Today we’re wrapping up our conversation about how price tactics can help OEMs overcome the market challenges of a post-pandemic world by strategically boosting margins and revenue. If you’re just joining us, be sure to catch up on what we’ve already covered in this series, as well as our Back to Basics series:

Now let’s dive back in where we left off from Part One, talking about the net pricing level of the waterfall model.

Promotions: What to consider

Campaigns typically represent short-term price offers for a limited part of the assortment. Promotions or campaigns can be a powerful tool, especially when combined with KPIs such as inventory excess stock, for example, to help OEMs reuse unwanted stock. Nevertheless, campaigns are often used to generate short term sales demand, which in many cases only leads to replacement of standard sales with sales at reduced margins. This is why it’s quite important to track the effectiveness of a promotion with analytics so you can understand whether a campaign resulted in an increase of sales, revenue, and profit over a substantial time period—at least 12 months.

When executed well, campaigns can contribute to your business’s bottom line and overall success. But many companies simply run the same promotions at the same time each year, shifting volume and encouraging customers to stock up at a certain date with a lower price. It becomes expected. The result is an ineffective campaign that hasn’t grown sales and actually reduces profitability.

The final level of the price waterfall is calculating the pocket price level, sometimes known as the net-net price. This includes taking off-invoice adjustments into account, which means any additional net price reduction that’s not listed on the invoice—quarterly or yearly rebates, bonuses, services, training, etc. These adjustments are typically linked to sales or revenue targets either for specific product groups or for the full assortment.

Integrating promotional variety

In addition to running sell-in promotions, where you’re selling dealers or channel partners inventory to stock up, we also recommend running sell-out promotions, where you encourage those partners to push inventory out. You may even want to pay dealers a rebate based on the number of items they sell to end customers through the promotion, which can be an effective way to grow your sales. For global companies, another aspect to consider is coordinating promotions across regions—particularly one such as the Schengen area in Europe. You should plan promotions centrally and execute with regional considerations, putting any necessary guardrails in place to ensure you don’t create a gray market opportunity.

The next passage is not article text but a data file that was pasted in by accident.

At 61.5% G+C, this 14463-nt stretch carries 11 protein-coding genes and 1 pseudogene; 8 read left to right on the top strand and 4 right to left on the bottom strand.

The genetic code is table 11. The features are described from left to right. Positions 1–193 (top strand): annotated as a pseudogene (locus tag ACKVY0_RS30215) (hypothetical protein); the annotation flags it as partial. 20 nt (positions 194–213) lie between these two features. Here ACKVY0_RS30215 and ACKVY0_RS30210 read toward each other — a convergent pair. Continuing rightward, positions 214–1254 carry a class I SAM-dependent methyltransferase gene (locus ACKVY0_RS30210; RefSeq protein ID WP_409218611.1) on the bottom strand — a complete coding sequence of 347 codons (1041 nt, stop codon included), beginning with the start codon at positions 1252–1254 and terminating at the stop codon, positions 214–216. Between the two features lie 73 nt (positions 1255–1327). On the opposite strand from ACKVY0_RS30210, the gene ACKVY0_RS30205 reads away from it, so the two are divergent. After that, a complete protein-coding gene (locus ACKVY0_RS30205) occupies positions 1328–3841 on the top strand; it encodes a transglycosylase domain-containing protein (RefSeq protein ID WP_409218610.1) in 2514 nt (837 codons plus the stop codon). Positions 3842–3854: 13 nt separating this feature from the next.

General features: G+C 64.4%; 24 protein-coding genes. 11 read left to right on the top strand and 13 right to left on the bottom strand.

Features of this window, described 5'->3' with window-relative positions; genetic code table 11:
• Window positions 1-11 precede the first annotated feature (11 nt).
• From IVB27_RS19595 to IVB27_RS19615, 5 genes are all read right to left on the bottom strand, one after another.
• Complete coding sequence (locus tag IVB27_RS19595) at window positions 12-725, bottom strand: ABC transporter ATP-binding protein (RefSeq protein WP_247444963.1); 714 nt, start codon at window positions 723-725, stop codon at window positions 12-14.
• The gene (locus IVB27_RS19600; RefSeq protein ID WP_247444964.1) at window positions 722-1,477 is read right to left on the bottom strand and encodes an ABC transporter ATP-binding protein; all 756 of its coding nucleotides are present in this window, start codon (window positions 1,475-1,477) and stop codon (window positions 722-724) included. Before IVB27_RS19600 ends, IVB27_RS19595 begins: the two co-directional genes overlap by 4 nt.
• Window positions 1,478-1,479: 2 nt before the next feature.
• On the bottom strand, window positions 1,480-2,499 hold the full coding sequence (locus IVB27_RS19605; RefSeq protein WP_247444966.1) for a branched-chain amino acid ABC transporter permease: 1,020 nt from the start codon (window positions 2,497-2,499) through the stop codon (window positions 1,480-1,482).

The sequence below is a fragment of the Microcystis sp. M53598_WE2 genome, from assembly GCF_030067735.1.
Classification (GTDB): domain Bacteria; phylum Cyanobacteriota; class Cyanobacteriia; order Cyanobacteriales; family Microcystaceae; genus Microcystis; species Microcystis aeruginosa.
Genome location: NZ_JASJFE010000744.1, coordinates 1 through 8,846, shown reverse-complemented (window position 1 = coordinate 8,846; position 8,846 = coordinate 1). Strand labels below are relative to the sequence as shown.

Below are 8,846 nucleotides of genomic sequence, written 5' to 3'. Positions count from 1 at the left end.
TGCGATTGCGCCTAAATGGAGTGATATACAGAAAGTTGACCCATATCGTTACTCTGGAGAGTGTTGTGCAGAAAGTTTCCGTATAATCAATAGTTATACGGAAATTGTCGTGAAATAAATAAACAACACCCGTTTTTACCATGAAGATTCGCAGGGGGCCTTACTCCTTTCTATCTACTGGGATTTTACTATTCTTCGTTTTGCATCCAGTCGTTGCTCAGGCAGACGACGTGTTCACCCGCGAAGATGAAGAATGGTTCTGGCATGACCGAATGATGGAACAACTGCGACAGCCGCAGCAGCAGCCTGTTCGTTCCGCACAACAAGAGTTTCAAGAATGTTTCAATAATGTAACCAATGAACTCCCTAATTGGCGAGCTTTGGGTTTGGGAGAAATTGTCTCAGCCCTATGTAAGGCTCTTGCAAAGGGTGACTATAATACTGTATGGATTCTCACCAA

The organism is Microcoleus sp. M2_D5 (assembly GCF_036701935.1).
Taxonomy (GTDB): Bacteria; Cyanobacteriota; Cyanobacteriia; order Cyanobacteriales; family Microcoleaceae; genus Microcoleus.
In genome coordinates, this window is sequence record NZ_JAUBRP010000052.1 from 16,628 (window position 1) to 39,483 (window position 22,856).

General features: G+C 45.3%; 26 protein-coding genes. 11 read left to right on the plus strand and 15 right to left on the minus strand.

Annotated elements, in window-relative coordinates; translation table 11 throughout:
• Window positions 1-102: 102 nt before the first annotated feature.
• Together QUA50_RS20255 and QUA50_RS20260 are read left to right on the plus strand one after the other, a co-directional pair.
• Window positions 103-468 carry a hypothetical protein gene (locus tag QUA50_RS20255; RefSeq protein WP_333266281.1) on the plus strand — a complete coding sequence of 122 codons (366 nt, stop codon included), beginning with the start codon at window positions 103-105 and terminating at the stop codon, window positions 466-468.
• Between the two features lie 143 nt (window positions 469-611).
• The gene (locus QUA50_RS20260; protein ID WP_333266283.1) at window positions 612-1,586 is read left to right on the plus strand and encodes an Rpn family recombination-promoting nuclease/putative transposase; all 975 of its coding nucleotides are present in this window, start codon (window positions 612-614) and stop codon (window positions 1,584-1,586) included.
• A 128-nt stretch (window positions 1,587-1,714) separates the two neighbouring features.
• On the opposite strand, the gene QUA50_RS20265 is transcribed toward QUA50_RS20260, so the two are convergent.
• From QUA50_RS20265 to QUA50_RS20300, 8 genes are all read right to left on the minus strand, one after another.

Getting ahead of gray market arbitrage

Price harmonization is a hot topic in regions where price differences, exchange rates, and open borders may cause gray market imports and generate a kind of arbitrage. A price-driven gray market is created when genuine goods that are originally sold in one region or channel are then re-sold in another region or channel at a higher price, eroding the OEM’s margin. For example, someone could purchase an item on promotion in the Netherlands at a cheaper price, take it to Germany and sell it at the normal price, making a profit. These flows occur when the price difference between various regions or channels is greater than the cost of transportation and duties. All global companies deal with some level of gray market activity and it can lead to millions in invisible lost revenue. The more your sales grow globally, the greater your risk.

Manufacturers can combat this a number of ways. One option is to let each market control its own list price. It’s important for each market to input their own competitive data and local product knowledge into the pricing strategy. You want to centrally manage price and give each region control to vary, but also put limits in place for regional prices so that the difference isn’t greater than the cost of transportation and duties.

Other strategies vary by region, including things like publishing list prices to eliminate the opportunity for gray market competition. Some companies, especially in the US, use a minimum advertised price. The first step of the process is to model price differences across regions and the cost of transport, and try to understand how big your market issue might be. From there, you can decide how to address it.

If you’re looking to increase your margins and boost profits, check out our new Profit Discovery Program. Want to learn more about Carlisle & Company? Email ABrody@carlisle-co.com or visit Carlisle & Company’s website